• Fintechs CCB and OneConnect face financial challenges
  • Significant disparity in tech investment among large and small banks
  • Regulators encourage fintechs to expand services globally through tech transfer to boost profitability


China’s bank-backed fintechs, including CCB Fintech and OneConnect, are facing profitability challenges and seeking growth through technology transfer and expansion, both domestically and internationally.

Since the late 2010s, China’s major state-owned banks and joint-stock commercial banks have established around 20 fintech subsidiaries, mainly owned by their parent banks. Senior executives often hold dual roles in both the parent bank and the fintech subsidiary, ensuring close ties.

Bank-backed Chinese fintech boom in the late 2010s

Establishing fintech companies ensures independent operations while better serving parent banks and expanding external business. Banks aim to transform their tech research and development (R&D) departments into profit centres by disseminating and transferring financial-grade IT services to peer banks and enterprises.

However, these fintech companies face significant profitability challenges due to high initial investment costs. For example, CCB Fintech serves both the business needs of China Construction Bank and the fintech development of other banks, resulting in substantial investments in high-level technical personnel and R&D.

Taking the two largest bank fintechs as examples, both CCB Fintech and OneConnect Financial Technology have struggled with profit growth over the past three years. OneConnect has incurred losses of RMB 363 million ($50.1 million) in 2023 for six consecutive years, accumulating over RMB 7 billion ($0.97 billion) in losses. CCB Fintech also reported losses in 2018 and 2019 totalling over RMB 730 million ($100.78 million), while net profit in 2023 was just RMB 2 million ($276,109).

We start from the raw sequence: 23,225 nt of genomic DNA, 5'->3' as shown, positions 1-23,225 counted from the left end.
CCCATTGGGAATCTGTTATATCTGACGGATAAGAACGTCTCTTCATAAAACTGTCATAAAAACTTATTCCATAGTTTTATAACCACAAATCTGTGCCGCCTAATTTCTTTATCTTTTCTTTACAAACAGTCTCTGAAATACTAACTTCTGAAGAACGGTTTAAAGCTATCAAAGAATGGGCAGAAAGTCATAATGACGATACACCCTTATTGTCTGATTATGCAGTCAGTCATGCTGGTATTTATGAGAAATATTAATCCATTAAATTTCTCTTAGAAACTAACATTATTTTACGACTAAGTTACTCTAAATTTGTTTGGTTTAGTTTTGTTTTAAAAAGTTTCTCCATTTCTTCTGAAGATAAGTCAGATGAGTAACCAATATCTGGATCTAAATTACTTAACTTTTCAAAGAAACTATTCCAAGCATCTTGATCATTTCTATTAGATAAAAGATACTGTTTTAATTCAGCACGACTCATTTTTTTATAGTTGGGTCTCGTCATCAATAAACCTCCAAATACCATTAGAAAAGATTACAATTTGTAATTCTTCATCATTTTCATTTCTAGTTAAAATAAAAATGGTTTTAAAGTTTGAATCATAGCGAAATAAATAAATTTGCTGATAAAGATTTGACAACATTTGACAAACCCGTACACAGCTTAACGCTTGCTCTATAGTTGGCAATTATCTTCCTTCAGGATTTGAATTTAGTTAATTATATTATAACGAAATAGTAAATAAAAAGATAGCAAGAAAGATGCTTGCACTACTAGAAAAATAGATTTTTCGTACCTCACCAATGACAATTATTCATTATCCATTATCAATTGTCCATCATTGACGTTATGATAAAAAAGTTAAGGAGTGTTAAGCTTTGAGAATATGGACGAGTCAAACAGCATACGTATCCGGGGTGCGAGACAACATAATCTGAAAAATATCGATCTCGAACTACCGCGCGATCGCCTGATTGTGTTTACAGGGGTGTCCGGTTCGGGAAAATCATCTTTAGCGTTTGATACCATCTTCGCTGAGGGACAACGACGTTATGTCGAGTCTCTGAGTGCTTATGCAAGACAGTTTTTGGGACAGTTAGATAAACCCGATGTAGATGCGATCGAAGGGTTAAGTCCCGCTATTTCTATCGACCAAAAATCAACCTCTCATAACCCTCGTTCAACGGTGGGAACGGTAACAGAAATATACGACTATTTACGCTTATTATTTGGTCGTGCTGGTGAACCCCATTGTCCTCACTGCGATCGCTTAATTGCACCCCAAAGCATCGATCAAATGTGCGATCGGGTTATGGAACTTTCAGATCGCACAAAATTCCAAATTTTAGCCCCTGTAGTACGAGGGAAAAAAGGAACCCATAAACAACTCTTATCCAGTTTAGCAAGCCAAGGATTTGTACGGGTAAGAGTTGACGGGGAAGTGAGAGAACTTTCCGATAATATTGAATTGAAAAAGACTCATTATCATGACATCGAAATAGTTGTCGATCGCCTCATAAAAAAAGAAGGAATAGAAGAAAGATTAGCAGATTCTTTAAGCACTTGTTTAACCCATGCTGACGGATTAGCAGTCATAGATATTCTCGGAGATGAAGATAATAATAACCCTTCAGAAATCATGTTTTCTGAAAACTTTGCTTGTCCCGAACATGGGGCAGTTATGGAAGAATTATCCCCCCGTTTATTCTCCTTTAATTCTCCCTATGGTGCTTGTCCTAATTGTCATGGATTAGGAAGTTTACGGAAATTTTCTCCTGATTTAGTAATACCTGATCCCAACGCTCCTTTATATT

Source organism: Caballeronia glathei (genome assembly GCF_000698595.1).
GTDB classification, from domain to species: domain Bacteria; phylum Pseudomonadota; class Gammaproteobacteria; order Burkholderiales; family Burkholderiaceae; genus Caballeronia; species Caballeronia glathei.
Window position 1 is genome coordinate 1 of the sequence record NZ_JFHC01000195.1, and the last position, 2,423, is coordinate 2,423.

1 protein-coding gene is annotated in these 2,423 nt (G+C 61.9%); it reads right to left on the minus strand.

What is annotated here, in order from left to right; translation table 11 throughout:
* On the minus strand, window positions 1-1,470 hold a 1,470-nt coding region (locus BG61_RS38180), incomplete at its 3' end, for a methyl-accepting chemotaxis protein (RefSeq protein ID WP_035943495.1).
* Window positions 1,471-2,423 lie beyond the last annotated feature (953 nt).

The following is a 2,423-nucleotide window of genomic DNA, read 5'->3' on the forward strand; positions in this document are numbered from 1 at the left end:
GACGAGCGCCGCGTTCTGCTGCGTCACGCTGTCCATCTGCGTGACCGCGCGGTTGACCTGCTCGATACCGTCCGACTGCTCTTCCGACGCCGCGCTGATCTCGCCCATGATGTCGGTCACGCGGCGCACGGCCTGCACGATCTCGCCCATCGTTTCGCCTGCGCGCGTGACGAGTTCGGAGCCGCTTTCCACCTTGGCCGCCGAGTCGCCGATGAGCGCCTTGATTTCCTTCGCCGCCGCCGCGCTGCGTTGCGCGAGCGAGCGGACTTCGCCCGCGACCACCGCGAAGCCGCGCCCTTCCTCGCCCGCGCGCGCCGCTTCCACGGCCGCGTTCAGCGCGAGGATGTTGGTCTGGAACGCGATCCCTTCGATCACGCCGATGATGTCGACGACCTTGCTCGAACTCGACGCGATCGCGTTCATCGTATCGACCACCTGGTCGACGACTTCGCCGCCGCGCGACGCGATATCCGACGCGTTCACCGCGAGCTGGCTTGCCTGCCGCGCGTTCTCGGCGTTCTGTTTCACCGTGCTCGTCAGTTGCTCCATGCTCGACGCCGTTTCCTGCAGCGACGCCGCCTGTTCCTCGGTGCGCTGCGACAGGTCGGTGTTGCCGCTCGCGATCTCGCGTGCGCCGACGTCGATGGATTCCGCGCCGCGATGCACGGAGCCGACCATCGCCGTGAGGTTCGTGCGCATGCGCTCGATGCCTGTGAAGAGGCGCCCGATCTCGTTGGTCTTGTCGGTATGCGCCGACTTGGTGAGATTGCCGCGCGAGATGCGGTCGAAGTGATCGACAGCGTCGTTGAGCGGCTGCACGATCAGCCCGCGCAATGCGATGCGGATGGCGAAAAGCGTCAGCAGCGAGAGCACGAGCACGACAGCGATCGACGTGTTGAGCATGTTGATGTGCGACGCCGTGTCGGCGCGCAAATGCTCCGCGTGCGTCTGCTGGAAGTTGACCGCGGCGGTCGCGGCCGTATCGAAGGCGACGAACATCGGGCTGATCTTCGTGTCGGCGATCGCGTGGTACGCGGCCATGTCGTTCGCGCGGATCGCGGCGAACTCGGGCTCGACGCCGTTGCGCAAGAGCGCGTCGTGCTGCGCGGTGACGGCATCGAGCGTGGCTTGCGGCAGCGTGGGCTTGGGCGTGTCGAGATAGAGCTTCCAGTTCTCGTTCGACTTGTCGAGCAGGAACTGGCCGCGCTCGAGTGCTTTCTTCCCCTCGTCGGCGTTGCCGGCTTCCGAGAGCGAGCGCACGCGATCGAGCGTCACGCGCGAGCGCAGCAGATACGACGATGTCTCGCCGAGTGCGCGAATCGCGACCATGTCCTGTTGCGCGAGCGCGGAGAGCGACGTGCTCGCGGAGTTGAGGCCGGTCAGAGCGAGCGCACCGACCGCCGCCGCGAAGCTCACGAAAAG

Widening technology investment gap in Chinese banking sector

As the big banks enhance their fintech capabilities, a significant gap in technology investments has emerged between large banks and city and rural commercial banks in 2023.

A total of 25 listed banks reported their fintech and information technology investments in their annual reports, amounting to RMB 197 billion ($27.2 billion). The six largest banks collectively invested RMB 122.82 billion ($16.96 billion), equal to 3.48% of operating income, up from 3.30% in 2022. Despite this increase, the growth rate slowed from 8.42% in 2022 to 5.38% in 2023.

Nine national joint-stock commercial banks reported fintech investments totalling RMB 65.24 billion ($9.01 billion), with the percentage of operating income rising from 3.91% in 2022 to 4.35% in 2023. However, growth rate here also decreased, from 9.35% in 2022 to 6.84% in 2023.

By comparison, 10 city and rural commercial banks together invested RMB 9 billion ($1.24 billion) in technology, with an average of RMB 896 million ($123.7 million) per bank, up from RMB 796 million ($109.9 million) in the previous year. ICBC’s technology investment alone equals the combined total of the last 14 listed banks on the list. This highlights the substantial investment gap between these smaller banks and larger counterparts.